Boyles law of gases would be obeyed by a fixed quantity of gas in the case of "
Boyles law states that the volume of a gas is inversely proportional to the pressure applied to it when the amount of gas and the temperature stay the same throughout.
That means as more weight or force is applied to the gas, it will decrease in volume at the same rate.
Gasses such as air, oxygen, acetylene, carbon dioxide, natural gas, and many others are often compressed to be transported or for storage. By applying pressure to the gasses they will require greatly reduced container sizes.
You experiment with Boyles law every time you breathe. Watch your chest expand or contract in volume as the air goes in or out.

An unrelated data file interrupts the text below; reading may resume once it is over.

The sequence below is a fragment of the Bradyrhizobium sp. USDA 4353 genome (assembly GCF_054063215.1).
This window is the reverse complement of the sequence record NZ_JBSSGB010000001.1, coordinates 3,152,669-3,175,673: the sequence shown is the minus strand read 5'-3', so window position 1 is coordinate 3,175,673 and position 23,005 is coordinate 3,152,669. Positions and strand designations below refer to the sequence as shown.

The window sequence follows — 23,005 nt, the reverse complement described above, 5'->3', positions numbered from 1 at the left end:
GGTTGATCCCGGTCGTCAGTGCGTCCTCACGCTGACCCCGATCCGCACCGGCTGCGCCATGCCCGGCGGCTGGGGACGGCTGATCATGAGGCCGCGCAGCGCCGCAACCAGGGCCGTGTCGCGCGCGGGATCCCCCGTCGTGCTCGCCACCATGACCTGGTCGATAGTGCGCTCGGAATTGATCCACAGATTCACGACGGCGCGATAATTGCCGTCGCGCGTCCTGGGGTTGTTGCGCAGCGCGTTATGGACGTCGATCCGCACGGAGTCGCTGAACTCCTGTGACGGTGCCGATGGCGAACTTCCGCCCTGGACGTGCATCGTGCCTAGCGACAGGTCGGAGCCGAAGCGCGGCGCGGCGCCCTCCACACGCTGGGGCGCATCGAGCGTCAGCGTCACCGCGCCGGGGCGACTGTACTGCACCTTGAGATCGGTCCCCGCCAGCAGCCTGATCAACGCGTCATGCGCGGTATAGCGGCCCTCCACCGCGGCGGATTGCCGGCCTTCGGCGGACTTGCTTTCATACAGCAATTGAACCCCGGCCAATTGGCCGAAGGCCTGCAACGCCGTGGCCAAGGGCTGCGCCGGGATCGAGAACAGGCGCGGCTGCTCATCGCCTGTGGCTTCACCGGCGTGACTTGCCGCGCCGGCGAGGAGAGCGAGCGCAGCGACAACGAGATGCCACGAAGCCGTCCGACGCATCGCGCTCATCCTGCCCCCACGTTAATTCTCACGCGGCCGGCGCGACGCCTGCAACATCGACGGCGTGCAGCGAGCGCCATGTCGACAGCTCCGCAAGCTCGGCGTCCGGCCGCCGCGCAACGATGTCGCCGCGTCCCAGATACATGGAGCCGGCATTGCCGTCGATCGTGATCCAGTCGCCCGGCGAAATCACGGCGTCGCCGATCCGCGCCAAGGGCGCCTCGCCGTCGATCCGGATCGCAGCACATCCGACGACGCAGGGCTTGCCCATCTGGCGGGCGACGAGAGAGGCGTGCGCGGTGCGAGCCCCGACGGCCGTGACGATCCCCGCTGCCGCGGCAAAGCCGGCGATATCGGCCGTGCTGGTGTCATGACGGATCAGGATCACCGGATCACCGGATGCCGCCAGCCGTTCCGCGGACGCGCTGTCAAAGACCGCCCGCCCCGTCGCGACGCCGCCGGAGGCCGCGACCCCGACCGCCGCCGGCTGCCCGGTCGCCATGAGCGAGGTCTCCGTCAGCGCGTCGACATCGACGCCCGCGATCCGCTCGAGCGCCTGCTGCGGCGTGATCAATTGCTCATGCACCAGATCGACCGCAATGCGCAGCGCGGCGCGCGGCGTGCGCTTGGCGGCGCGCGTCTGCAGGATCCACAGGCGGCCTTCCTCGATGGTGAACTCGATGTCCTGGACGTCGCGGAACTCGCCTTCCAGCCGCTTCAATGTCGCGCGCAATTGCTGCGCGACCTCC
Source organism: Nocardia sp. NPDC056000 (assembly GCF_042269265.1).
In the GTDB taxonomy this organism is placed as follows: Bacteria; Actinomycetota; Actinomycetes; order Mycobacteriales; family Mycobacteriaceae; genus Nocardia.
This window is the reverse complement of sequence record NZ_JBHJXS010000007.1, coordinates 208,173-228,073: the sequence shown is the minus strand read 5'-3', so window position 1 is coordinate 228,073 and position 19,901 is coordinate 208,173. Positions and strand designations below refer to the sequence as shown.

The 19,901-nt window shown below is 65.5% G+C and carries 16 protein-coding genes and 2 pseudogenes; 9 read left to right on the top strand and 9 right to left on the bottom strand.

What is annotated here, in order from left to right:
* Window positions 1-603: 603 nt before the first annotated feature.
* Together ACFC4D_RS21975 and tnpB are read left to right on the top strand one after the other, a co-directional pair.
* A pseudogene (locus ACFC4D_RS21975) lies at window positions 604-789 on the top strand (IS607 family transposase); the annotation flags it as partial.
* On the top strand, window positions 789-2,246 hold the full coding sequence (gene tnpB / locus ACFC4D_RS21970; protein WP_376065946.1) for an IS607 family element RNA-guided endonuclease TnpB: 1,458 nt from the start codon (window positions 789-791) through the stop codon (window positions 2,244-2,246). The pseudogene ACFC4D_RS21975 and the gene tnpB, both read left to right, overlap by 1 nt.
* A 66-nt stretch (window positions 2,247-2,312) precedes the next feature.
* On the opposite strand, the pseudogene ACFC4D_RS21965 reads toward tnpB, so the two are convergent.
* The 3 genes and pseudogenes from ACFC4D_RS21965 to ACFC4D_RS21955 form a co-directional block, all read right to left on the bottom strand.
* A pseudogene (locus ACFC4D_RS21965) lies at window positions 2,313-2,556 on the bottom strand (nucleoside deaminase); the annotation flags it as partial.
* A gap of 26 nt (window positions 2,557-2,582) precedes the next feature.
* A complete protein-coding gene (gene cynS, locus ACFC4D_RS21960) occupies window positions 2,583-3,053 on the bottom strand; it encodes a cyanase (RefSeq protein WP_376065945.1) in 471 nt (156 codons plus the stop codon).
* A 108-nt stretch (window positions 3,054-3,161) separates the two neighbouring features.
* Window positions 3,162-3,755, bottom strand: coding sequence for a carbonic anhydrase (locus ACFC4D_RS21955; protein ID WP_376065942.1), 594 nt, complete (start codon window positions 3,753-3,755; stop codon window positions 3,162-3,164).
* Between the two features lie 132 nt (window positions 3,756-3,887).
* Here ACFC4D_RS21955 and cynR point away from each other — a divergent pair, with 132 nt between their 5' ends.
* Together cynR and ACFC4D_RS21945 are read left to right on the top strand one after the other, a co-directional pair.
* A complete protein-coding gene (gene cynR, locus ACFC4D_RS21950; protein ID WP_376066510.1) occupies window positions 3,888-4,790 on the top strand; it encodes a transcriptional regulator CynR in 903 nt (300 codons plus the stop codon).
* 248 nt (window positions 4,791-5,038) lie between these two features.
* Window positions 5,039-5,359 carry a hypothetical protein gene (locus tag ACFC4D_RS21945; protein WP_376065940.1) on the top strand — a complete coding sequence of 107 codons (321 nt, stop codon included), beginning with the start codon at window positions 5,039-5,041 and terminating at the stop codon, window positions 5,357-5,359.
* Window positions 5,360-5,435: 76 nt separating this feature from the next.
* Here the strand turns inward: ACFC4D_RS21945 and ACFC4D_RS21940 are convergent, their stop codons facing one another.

Your diaphragm provides the force behind the pressure changes.
- At high temperature and low pressures only
The gas laws only work perfectly for ideal gases, and gases at high temperatures and low pressures.
At low temperatures gases can start to turn into liquids and therefore would not obey the gas laws perfectly. Some gases like Helium, Neon and other noble gases only turn liquid at temperatures close to absolute zero. But other gases will start to become liquid at temperatures higher than absolute zero. Carbon Dioxide stops being a gas and becomes a solid, no longer obeying the ideal gas laws including Boyle's law.
At high pressure many gases also become liquid. Propane for example is pressurized and put into metal tanks. The metal tanks maintain the pressure that causes most of the gas to remain in the liquid state. Even gases like Oxygen and Nitrogen can be liquified at high pressure.
When a gas is a gas it obeys the gas laws like Boyle's Law. But at high pressure and extremely low temperatures gases no longer follow the ideal gas laws.